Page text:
COMMERCIALS CREATING STATIC AT PBS MEETING
On station KERA-TV in Dallas, it’s not unusual to see a commercial message for Rodger Meyer Cadillac, in which the dealership owner stands proudly next to a big Caddy that is topped with a giant, glistening bow.
What is unusual is that KERA is a public television station, one of the 313 such noncommercial U.S. stations that are members of the Public Broadcasting Service.
Deciding what the appropriate use of such commercials is--and whether there is an appropriate use at all--were questions that polarized the PBS membership at the start of its annual three-day meeting here Monday.
Other topics on the convention agenda are PBS’ use of satellite facilities after 1992, when the Westar IV satellite ceases operation; Project Literacy U.S., a joint effort between PBS stations and ABC affiliates to promote reading skills; FCC provisions that would allow local cable operators to drop public television signals from their lines, and PBS’ programming plans.
None seemed as likely to provoke controversy as the ongoing debate over commercials on the noncommercial system.
Station managers who have utilized commercial messages--euphemistically called “general support announcements” or “enhanced underwriting"--consider them a good antidote to public broadcasting’s perennial financial woes.
Those against them rally with the vigor of street-corner evangelists, calling them the evil that will undermine the good intentions of public broadcasting.
PBS President Bruce Christensen noted the conflict that commercials represent at Monday’s opening session when he cited “the desire to preserve the basic, noncommercial nature of public television versus the economic realities of our time.”
About the only fact seemingly accepted by the approximately 400 public television station representatives is that enhanced underwriting has been legal since the Federal Communications Commission relaxed its guidelines in 1984. That move followed a Congress-authorized advertising experiment by nine public-TV stations in 1982-83.
An estimated two dozen stations--including KCET Channel 28 in Los Angeles--are selling limited commercial time. Most of them enforce more stringent restrictions than what the FCC permits, limiting their number to no more than two per hour and airing them only between programs.
But public broadcasters cannot agree on whether commercials will bring in more or less corporate funding.
Stewart Cheifet, president of WITF-TV in Harrisburg, Pa., said that after trying out enhanced underwriting, he feels like Magellan, returning from his voyage to say, “The world is round; you don’t fall off.”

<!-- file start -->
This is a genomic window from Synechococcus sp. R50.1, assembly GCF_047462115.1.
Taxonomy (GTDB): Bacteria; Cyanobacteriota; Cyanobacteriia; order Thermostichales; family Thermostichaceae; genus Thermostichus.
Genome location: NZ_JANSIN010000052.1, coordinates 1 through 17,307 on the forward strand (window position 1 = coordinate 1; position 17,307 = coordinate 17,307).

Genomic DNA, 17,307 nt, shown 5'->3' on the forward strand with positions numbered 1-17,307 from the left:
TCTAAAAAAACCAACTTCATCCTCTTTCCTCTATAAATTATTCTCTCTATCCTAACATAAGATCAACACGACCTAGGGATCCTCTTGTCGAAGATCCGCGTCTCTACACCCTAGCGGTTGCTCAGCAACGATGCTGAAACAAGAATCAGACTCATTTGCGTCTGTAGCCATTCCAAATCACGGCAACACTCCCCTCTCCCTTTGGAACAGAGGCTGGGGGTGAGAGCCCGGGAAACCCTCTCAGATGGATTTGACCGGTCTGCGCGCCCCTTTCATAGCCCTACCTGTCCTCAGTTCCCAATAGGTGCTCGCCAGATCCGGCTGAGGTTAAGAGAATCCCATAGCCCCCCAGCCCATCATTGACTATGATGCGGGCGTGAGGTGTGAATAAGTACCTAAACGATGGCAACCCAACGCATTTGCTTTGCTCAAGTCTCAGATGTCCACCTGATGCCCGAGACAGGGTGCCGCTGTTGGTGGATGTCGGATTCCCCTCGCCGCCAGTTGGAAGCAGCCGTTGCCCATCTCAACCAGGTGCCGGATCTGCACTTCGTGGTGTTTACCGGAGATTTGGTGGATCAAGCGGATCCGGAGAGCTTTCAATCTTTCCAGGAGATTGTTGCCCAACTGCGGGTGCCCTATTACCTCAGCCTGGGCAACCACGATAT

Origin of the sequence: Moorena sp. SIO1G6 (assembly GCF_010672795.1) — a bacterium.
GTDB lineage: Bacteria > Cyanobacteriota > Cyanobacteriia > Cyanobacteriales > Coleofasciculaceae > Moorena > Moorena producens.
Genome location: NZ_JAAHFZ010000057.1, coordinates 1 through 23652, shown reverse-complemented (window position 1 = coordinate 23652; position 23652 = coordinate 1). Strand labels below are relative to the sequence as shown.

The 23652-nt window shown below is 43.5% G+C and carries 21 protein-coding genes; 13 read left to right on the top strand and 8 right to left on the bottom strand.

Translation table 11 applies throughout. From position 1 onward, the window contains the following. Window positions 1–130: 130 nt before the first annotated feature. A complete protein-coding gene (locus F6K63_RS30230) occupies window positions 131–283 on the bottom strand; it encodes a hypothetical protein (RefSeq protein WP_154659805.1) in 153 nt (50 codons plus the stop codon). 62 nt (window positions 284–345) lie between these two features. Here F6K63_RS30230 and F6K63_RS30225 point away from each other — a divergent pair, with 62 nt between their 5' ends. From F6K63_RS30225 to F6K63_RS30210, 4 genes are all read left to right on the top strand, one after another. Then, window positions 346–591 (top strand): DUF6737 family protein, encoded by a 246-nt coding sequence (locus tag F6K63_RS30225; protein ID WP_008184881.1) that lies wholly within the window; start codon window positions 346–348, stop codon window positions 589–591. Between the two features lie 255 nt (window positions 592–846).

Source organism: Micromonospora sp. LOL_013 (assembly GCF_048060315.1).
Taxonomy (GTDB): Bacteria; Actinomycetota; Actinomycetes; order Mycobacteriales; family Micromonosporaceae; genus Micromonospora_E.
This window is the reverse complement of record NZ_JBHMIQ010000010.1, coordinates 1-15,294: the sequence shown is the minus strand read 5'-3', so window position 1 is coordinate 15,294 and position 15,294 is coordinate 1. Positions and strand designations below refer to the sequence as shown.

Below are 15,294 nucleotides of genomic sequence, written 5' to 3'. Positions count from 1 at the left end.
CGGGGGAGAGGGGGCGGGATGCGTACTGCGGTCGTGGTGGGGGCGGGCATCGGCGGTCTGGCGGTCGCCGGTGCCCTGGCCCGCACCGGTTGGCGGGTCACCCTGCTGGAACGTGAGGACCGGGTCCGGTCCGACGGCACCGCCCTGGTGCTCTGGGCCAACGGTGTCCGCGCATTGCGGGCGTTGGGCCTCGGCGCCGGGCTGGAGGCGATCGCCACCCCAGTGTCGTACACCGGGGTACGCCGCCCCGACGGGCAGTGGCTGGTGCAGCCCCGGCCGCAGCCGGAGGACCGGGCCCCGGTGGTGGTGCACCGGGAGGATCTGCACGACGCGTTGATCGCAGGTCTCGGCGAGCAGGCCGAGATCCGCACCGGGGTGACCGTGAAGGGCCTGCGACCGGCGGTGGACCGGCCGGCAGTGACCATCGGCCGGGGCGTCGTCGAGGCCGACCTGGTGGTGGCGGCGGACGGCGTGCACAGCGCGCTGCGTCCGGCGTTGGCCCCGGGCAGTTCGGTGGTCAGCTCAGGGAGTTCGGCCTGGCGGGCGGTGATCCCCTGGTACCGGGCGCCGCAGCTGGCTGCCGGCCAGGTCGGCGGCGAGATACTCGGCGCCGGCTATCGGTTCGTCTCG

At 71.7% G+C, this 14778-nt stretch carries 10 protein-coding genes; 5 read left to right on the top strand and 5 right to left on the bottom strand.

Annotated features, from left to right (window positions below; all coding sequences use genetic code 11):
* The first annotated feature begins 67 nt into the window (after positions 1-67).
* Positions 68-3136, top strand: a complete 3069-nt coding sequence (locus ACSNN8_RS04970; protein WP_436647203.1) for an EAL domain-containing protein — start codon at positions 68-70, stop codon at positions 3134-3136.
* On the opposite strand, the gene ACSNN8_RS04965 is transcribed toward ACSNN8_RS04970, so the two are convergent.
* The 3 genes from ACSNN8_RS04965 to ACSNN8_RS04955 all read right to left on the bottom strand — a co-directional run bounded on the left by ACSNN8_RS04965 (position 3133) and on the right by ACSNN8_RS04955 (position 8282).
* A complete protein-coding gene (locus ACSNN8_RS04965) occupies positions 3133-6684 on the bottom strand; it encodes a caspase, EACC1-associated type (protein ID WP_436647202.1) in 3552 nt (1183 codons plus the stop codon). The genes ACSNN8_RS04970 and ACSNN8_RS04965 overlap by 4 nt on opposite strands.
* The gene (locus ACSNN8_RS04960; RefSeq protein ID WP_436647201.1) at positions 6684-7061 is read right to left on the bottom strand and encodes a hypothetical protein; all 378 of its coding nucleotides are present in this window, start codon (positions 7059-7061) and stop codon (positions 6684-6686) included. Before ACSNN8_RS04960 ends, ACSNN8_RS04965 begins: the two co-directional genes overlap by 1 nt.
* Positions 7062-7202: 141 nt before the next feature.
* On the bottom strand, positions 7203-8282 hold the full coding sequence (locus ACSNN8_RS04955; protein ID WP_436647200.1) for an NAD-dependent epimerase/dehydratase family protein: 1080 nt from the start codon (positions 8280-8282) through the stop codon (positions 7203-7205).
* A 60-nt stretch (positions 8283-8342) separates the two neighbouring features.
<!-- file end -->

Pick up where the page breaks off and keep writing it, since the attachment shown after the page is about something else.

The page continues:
He said that his station has doubled local corporate underwriting since last year, and neither viewers nor local commercial stations have protested the limited use of commercial spots.
But others fear that local commercials could make corporate sponsorship less attractive to major national underwriters. Mobil Corp., whose name has long been associated with such prestigious PBS offerings as “Masterpiece Theatre,” may not want to share the credit with a spot for Irv’s House of Pecans, or so the theory goes.
The Mobil type of underwriting is a staple of public broadcasting’s fund-raising diet, providing $56 million of the $166 million that PBS raised last year specifically for program production and acquisition.
GTE spokesman Philip Stevens, appearing via videotape, underscored the advertising critics’ concern when he said that his company, which currently underwrites “Discover: The World of Science,” will be looking closely to see if it is being “upstaged” on that series by local sponsors who are contributing less money to the show.
There’s another, even greater concern that reliance on local advertising revenues could pervert the entire mission of public television, which is to present high-quality programs. “When public broadcasting hits the streets with (advertising) rate cards, much of the distinction between us and our commercial brothers ceases to exist,” said Henry Cauthen, president of South Carolina’s ETV Network.
“Selling advertising is a numbers game,” said Trish Hibben, consultant to Chevron Corp. and a member of Corporations in Support of Public Broadcasting. “It’s not a search for excellence but a search for profit.”
Some guidelines may yet emerge from the middle ground, and some broadcasters insist that guidelines are necessary in order for PBS to maintain a unified front, both for programming and funding.
William Kobin, president of Los Angeles’ KCET, suggested one possible set of guidelines: All spots should be produced specifically for public television, they should be “tasteful and restrained,” and national underwriters should get bonus commercial acknowledgement on local stations airing the series they underwrite.
KCET’s hasn’t always abided by those guidelines, having aired an expensive and slickly produced Mitsubishi commercial that takes the viewer through the innards of a TV set. It was, Kobin said, only slightly modified from the 30-second spot that ran on commercial television, reflecting the confusion--and, in Kobin’s case, an acknowledged “ambivalence"--about “enhanced underwriting.”
It is unlikely that the advertising issue will be resolved soon--not when PBS members cannot even define what they mean by “commercialism.”
“If you want to see the most creeping commercialism of any kind,” said KERA President Richard Meyer, “go to a PBS auction. Or watch a pledge drive.”